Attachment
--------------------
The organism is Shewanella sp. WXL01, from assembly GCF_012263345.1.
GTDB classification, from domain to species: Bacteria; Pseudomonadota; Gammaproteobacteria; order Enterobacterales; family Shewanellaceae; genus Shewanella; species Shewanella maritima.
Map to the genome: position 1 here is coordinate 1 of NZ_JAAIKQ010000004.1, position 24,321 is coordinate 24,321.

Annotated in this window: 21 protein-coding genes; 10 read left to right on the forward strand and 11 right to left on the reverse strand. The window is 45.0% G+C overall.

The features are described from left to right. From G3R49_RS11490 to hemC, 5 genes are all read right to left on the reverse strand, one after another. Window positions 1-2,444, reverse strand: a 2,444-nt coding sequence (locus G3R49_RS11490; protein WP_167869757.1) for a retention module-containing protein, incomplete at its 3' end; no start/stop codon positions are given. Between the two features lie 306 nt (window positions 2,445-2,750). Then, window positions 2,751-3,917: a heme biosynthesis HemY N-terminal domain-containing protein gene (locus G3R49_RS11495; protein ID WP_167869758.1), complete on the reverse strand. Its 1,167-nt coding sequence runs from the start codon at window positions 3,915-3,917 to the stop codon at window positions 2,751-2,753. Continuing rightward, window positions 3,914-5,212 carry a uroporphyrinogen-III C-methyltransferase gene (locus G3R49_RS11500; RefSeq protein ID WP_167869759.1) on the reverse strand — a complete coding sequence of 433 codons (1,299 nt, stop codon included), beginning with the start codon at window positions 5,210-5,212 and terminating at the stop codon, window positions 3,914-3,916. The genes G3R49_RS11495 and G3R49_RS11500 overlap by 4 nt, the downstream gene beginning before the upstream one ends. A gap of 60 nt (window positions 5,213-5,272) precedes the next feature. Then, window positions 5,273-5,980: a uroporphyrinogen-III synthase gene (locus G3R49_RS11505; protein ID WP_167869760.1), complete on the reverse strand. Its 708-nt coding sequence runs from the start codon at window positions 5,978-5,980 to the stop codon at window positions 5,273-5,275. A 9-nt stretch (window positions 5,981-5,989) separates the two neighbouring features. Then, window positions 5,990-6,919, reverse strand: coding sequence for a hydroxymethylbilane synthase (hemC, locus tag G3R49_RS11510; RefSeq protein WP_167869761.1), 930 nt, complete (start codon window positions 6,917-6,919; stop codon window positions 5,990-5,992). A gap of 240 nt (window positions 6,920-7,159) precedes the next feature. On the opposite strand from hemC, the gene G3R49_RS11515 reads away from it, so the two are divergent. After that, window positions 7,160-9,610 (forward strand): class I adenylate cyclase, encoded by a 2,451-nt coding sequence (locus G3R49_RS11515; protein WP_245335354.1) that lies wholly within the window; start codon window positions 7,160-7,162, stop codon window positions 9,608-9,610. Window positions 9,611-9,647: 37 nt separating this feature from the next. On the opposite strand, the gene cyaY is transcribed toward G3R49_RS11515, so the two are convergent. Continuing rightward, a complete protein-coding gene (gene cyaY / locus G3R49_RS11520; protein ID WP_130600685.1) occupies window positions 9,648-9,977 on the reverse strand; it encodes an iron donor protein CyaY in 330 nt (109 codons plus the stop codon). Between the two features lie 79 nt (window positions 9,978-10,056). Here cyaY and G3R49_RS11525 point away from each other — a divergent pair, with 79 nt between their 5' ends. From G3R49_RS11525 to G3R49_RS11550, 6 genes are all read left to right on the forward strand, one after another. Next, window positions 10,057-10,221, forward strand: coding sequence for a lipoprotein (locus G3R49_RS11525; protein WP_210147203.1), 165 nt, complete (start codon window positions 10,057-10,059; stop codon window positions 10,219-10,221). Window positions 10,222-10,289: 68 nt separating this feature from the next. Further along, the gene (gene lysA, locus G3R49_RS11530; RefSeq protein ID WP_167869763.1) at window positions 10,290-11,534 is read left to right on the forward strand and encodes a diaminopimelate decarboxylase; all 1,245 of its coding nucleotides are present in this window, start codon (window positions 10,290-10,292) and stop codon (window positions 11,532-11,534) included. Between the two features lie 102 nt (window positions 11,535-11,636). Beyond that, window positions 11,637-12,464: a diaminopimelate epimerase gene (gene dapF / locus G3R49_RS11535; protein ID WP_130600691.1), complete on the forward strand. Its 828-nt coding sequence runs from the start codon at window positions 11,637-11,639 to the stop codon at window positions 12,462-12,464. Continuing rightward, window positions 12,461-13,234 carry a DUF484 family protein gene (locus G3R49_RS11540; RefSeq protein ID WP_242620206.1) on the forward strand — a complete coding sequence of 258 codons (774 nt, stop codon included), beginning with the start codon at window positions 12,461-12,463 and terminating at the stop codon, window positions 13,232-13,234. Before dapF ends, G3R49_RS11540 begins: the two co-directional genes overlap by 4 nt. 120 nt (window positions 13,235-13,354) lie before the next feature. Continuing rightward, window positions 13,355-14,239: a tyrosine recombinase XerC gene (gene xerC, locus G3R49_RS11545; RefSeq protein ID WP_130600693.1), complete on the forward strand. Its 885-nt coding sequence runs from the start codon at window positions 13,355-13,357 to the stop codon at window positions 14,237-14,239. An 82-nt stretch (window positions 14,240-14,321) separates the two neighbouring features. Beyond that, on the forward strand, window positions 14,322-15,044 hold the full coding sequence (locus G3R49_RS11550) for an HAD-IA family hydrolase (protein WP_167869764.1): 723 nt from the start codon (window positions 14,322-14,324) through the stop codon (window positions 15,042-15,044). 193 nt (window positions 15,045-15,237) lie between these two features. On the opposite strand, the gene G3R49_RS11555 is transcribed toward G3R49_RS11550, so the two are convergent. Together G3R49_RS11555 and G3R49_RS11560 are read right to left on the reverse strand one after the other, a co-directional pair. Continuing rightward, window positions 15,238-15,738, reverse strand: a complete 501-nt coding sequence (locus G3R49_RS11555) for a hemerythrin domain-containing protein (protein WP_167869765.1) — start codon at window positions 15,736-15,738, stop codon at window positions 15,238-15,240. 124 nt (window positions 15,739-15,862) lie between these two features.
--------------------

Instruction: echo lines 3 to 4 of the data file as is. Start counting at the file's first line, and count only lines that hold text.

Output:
Map to the genome: position 1 here is coordinate 1 of NZ_JAAIKQ010000004.1, position 24,321 is coordinate 24,321.

Annotated in this window: 21 protein-coding genes; 10 read left to right on the forward strand and 11 right to left on the reverse strand. The window is 45.0% G+C overall.